Solar Racing Team. This incredible machine, Sunswift II, was built in 1987 and refined over the next 7 years, and is fitted with solar panels developed and produced by the students (unlike most solar-powered cars of its type which use commercially-produced solar panels). It develops only 1.2Kw (about the power needed to toast a slice of bread), but is capable of a speed of around 130Kph (80mph) and competed in the 1999, 2000 and 2003 Sunrace, as well as the 1999, 2001 and 2003 World Solar Challenge from Darwin to Adelaide (a mind-boggling distance!). Now I wish the college I studied Engineering at as a 17 and 18 year old had a project like that I could have got involved in!
Once I'd finished boring Tracy with stories of the racing world, we bought a fridge magnet from the gift shop and jumped back in the motorhome for another lap of the circuit, before leaving Bathurst and heading onto the Mid Western Highway towards our destination for the day, the town of Cowra, some 100Km away. We passed through yet more sun-scorched farmland and arrived in Cowra a little over an hour later, heading past the campsite and into town to the local Woolworths in order to get something for dinner over the next few days. We opted for some fresh soup for dinner and bought some steak for the following day, as well as some more salad stuff. From the attached BWS we bought another slab of Victoria Bitter and a couple of bottles of wine (one red, one white), then headed back out of town the Cowra Holiday Park campsite. Here we checked in with a guy who reminded me of Damon Hill but with an Aussie accent, and he explained what there was to see in town, which matched my own research but added a couple of extra sights to the list for tomorrow. We then pitched up outside our en-suite shed, connected the electric cable and turned on the a/c, then sat outside and started putting a dent in the supply of Victoria Bitter, which was still cold from being in the BWS Cold Room. When we started getting bothered by the flies and ants, we went inside and Tracy switched to wine whilst we both read our books, before I had my soup and we both had some cheese and biscuits. A nightcap of Rum and Coke seemed like a good idea at the time, before we brought the chairs in out of the rain which had started with some very large drops, then made the bed and turned in.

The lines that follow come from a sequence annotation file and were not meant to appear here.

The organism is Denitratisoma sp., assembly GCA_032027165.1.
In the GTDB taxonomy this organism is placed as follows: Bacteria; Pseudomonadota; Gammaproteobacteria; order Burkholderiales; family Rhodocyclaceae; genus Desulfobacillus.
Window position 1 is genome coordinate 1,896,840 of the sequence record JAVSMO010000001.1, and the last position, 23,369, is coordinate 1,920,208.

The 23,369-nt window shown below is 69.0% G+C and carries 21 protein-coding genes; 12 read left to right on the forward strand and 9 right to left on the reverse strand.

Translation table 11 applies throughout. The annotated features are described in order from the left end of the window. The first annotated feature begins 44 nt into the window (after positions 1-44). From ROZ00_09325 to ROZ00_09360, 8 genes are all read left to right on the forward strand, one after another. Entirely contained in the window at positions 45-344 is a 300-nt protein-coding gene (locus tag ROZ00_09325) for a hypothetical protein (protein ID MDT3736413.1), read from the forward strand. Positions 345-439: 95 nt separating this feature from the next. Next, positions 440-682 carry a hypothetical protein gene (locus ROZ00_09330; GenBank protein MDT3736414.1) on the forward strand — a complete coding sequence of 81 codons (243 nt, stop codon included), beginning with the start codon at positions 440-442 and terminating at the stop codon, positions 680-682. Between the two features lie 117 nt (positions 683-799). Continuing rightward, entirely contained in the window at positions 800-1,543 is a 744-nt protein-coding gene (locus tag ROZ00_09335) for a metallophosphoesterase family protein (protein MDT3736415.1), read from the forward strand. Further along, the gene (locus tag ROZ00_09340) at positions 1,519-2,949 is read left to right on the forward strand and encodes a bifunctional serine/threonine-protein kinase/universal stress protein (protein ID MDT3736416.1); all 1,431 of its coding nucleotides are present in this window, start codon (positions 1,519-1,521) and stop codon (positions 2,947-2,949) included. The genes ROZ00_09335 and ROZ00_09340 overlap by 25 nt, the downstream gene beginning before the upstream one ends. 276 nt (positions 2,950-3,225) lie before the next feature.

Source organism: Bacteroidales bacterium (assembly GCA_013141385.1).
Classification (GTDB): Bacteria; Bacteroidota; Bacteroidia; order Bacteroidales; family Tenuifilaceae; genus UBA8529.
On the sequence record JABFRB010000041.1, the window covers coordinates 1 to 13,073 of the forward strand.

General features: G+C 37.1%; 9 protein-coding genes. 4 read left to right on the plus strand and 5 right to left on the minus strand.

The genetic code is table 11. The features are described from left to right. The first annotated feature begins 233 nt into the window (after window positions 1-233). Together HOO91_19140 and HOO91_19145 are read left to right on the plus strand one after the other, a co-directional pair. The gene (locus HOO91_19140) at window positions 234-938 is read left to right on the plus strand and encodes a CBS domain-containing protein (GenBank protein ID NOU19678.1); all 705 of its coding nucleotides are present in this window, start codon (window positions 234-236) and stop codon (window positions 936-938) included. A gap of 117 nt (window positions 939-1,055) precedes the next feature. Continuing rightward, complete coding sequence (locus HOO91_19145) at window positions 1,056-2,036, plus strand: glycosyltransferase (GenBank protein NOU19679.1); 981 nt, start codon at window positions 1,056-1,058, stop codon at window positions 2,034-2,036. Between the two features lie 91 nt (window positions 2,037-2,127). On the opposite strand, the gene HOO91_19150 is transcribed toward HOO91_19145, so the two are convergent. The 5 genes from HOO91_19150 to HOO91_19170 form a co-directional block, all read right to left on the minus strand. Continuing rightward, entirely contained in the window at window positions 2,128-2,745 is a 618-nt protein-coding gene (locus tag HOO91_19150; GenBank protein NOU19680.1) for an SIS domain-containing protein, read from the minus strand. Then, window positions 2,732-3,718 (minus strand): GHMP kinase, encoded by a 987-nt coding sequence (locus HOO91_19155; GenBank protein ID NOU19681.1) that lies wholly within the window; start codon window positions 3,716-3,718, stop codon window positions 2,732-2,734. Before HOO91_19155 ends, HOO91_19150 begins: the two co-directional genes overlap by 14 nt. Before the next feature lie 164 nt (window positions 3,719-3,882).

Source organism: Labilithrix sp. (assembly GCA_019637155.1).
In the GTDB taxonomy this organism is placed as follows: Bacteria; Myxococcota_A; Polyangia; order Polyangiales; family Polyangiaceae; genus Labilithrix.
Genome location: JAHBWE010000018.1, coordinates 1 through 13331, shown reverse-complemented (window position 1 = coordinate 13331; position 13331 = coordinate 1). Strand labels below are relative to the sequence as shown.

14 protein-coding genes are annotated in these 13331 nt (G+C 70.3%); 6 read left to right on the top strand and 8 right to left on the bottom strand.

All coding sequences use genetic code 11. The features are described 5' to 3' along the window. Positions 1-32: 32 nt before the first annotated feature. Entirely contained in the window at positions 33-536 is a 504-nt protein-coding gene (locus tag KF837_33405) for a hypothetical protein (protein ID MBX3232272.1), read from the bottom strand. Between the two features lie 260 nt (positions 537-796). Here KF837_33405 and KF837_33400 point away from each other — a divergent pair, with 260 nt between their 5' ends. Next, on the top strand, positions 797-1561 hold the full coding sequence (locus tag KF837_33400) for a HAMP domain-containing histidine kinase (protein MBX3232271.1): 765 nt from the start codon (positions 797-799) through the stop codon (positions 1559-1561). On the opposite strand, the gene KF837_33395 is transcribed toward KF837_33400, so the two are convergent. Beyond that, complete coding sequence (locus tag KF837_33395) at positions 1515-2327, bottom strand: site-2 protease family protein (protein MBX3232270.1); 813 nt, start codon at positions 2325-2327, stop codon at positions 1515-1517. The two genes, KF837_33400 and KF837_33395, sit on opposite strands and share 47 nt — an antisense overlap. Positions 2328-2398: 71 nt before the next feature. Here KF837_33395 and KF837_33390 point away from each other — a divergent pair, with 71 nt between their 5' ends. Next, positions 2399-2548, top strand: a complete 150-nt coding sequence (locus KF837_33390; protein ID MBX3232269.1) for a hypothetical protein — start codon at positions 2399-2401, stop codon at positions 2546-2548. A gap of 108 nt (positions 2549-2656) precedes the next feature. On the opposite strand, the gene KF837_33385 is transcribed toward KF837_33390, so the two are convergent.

The rain didn't last long and once again we had a quiet and peaceful night's sleep, helped no doubt by the alcohol consumed the night before. I woke and showered in the en-suite, a much nicer experience than trudging across the campsite to a remote amenities block, or squeezing into the cramped toilet/shower onboard the motorhome. Tracy woke with a slight hangover, which of course enlisted plenty of sympathy from me. Or not. Regardless, we ate breakfast before FaceTiming her parents, who for once were drinking wine whilst we weren't (normally our FaceTime sessions are conducted in the evening, meaning we're drinking whilst it's early morning in the UK, this was the other way round). After we'd chatted a while we washed up and packed everything away before driving the short distance into Cowra town and to the Visitor's Information Centre. Now normally we only visit these places if we don't know much about the area, but this time was an exception as we were armed with information from my research and the Damon Hill lookalike at the campsite, but there was a specific reason for wanting to visit the information centre. Not only does it house an impressive collection of local produce and wines (none of which we were interested in), it houses a replica WWII bunker in which you can watch a 9-minute holographic presentation of the town's most famous event.